Here's the most recent version of the bill:

  3. Doc Searls from Customer Commons, July 21, 2022 at 12:11 p.m.


    Okay, some thoughts.

    Fiirst, like the GDPR (and other EU laws and regs, extant and forthcoming), this bill presumes, tacitly if not explicitly, that nearly all agency belongs to sites and services ("covered entities"), and not to what it thankfully calls individuals. (Not "users" or "data subjects," though it does in places call us "consumers"—a diminished stature (we only consume), sadly also used by the CCPA.)

    Second, while it enumerates ten rights (e.g. "Individual data ownership and control" and "Data security and protection of covered data), they again presume that individuals live entirely within capabilities provided sites and services. Not that they have any tech of their own, providing protections that can be operated firsthand. That we don't yet have those protections does not mean we won't or can't.

    So, what this bill does, or attempts to do, is regulate the current surveillance economy. While that may seem fine, it may further reify that economy by permitting too much of it to persist while also creating a thriving secondary industry in circumvention.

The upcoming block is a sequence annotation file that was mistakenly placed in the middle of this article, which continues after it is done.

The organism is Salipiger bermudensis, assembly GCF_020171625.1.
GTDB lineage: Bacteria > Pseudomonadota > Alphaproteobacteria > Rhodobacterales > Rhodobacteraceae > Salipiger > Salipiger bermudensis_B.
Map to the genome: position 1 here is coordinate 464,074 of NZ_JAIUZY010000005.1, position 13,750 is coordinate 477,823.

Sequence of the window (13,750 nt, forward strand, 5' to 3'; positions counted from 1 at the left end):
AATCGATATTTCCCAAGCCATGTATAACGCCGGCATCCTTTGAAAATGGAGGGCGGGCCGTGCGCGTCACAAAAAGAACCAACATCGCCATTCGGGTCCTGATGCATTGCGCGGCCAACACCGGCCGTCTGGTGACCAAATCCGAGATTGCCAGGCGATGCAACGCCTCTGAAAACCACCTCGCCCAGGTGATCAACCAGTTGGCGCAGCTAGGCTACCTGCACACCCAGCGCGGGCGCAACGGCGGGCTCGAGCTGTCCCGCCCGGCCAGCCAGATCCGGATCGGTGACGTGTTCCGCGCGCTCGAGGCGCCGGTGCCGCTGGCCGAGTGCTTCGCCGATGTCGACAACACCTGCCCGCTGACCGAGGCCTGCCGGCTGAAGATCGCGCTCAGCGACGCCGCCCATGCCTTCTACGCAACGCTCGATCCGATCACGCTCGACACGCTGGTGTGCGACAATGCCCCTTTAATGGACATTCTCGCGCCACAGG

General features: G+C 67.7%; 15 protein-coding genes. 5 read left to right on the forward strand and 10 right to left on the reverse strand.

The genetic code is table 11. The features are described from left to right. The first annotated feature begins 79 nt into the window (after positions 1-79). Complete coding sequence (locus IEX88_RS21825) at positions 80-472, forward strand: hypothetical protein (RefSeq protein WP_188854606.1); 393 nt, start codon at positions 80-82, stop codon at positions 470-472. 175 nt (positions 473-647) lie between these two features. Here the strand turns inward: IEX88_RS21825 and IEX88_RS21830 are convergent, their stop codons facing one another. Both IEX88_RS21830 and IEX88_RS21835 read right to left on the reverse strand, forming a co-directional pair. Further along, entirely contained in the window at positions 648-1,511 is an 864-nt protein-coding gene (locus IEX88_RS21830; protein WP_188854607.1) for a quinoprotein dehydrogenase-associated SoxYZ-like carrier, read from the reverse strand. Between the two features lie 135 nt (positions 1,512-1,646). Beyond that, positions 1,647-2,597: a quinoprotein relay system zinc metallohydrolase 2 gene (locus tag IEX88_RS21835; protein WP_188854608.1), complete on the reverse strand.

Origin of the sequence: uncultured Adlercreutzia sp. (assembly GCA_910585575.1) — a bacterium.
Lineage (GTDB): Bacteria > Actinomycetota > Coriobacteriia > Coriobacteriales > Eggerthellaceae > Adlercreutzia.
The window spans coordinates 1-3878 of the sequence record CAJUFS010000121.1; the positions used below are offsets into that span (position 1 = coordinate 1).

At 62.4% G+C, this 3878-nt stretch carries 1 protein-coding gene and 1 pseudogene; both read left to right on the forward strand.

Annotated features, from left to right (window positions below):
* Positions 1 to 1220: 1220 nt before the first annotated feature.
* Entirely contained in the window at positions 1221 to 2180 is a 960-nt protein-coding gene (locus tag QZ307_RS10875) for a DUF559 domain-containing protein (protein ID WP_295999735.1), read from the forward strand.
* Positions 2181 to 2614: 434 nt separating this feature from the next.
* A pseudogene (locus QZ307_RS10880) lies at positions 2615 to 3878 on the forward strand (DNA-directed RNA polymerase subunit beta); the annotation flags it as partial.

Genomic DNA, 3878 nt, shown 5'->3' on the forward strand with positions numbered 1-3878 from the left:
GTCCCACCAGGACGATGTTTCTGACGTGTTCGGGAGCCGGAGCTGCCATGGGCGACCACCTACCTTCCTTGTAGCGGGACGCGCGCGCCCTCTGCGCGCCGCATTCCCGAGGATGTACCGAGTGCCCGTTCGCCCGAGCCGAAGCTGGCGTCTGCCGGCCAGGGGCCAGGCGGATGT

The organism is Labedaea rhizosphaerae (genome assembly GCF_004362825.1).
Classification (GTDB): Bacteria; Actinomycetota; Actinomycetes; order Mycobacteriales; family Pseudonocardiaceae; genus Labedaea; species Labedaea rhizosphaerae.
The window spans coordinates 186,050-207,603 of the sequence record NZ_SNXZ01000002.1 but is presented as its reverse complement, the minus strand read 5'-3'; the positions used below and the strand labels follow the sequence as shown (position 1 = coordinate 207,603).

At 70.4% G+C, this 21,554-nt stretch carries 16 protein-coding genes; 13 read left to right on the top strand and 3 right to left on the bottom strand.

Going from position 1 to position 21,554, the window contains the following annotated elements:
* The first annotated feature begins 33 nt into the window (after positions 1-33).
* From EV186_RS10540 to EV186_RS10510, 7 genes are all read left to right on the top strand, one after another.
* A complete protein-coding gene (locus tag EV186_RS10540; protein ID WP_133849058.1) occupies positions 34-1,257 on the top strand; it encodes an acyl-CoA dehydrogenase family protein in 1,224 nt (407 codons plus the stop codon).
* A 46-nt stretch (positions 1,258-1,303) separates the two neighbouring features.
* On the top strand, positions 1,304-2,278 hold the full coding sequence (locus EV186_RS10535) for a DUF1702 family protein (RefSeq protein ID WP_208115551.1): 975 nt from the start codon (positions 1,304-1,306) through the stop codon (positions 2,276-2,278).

To see how big that secondary industry can get, do this Google Search: . Nearly all the 200+ million results you get in that search will be for businesses selling obedience to the letter of the GDPR while screwing its spirit. This "GDPR compliance" business is now a many-$billion (also £ and €) economy that did not exist prior to May, 2018, when the GDPR's rules became enforceable. How much bigger new laws will make the circumvention economy is anybody's guess. But it is sure to grow.

    Big Tech lobbies are already fighting it. Marketing, which now largely reposes in the surveillance economy, also won't be happy with this bill.

    I also see nothing (but maybe I'm missing it) in this bill that relieves us of the need to opt out of personal information used by others, rather than opt into those—or to prevent those uses by our own means.

    There is nothing about the Internet that prevents us from acting as first parties in dealing with the sites and services of the world, and having them assent or agree to our terms and policies. And to have means built into those assets and agreements for auditing later—mechanisms sorely missing in today's "consent" mechanisms

    This is why we have an IEEE working group, P7012, Standard for Machine Readable Personal Privacy Terms, here: The hope here is that this standard will encourage the tech we need, for that horse to lead the regulatory cart, rather than always the other way around.

  4. Craig Mcdaniel from Sweepstakes Today LLC, July 22, 2022 at 5:09 a.m.

    Respectful to the Association of National Advertisers, I think this will improve advertising. The idea and concept that online advertising should be about data misses the point.  The bill will put the point back on building brands and products value first in the big picture.